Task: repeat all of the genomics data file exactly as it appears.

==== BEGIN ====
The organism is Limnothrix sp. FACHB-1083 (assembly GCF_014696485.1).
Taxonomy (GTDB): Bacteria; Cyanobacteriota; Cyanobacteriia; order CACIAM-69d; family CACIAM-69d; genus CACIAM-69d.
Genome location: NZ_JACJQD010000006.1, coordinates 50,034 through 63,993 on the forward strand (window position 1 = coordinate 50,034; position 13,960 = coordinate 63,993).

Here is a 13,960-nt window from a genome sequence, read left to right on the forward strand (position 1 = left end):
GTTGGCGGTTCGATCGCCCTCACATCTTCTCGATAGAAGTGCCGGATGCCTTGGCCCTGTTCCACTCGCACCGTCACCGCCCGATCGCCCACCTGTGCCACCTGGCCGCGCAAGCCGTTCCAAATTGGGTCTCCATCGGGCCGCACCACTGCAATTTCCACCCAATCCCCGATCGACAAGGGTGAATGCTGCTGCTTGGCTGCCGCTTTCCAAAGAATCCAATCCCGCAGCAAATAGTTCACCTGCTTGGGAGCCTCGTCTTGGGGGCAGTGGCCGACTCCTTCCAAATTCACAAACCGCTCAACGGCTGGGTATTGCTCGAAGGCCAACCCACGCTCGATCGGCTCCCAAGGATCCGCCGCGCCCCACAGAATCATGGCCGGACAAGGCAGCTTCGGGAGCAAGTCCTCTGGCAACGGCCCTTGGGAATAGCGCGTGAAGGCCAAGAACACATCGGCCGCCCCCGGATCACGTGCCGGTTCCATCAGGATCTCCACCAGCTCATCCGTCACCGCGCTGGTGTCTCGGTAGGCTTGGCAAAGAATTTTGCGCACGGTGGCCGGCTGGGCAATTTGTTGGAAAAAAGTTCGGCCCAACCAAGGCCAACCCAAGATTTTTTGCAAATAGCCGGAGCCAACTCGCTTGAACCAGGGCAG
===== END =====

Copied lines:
The organism is Limnothrix sp. FACHB-1083 (assembly GCF_014696485.1).
Taxonomy (GTDB): Bacteria; Cyanobacteriota; Cyanobacteriia; order CACIAM-69d; family CACIAM-69d; genus CACIAM-69d.
Genome location: NZ_JACJQD010000006.1, coordinates 50,034 through 63,993 on the forward strand (window position 1 = coordinate 50,034; position 13,960 = coordinate 63,993).

Here is a 13,960-nt window from a genome sequence, read left to right on the forward strand (position 1 = left end):
GTTGGCGGTTCGATCGCCCTCACATCTTCTCGATAGAAGTGCCGGATGCCTTGGCCCTGTTCCACTCGCACCGTCACCGCCCGATCGCCCACCTGTGCCACCTGGCCGCGCAAGCCGTTCCAAATTGGGTCTCCATCGGGCCGCACCACTGCAATTTCCACCCAATCCCCGATCGACAAGGGTGAATGCTGCTGCTTGGCTGCCGCTTTCCAAAGAATCCAATCCCGCAGCAAATAGTTCACCTGCTTGGGAGCCTCGTCTTGGGGGCAGTGGCCGACTCCTTCCAAATTCACAAACCGCTCAACGGCTGGGTATTGCTCGAAGGCCAACCCACGCTCGATCGGCTCCCAAGGATCCGCCGCGCCCCACAGAATCATGGCCGGACAAGGCAGCTTCGGGAGCAAGTCCTCTGGCAACGGCCCTTGGGAATAGCGCGTGAAGGCCAAGAACACATCGGCCGCCCCCGGATCACGTGCCGGTTCCATCAGGATCTCCACCAGCTCATCCGTCACCGCGCTGGTGTCTCGGTAGGCTTGGCAAAGAATTTTGCGCACGGTGGCCGGCTGGGCAATTTGTTGGAAAAAAGTTCGGCCCAACCAAGGCCAACCCAAGATTTTTTGCAAATAGCCGGAGCCAACTCGCTTGAACCAGGGCAG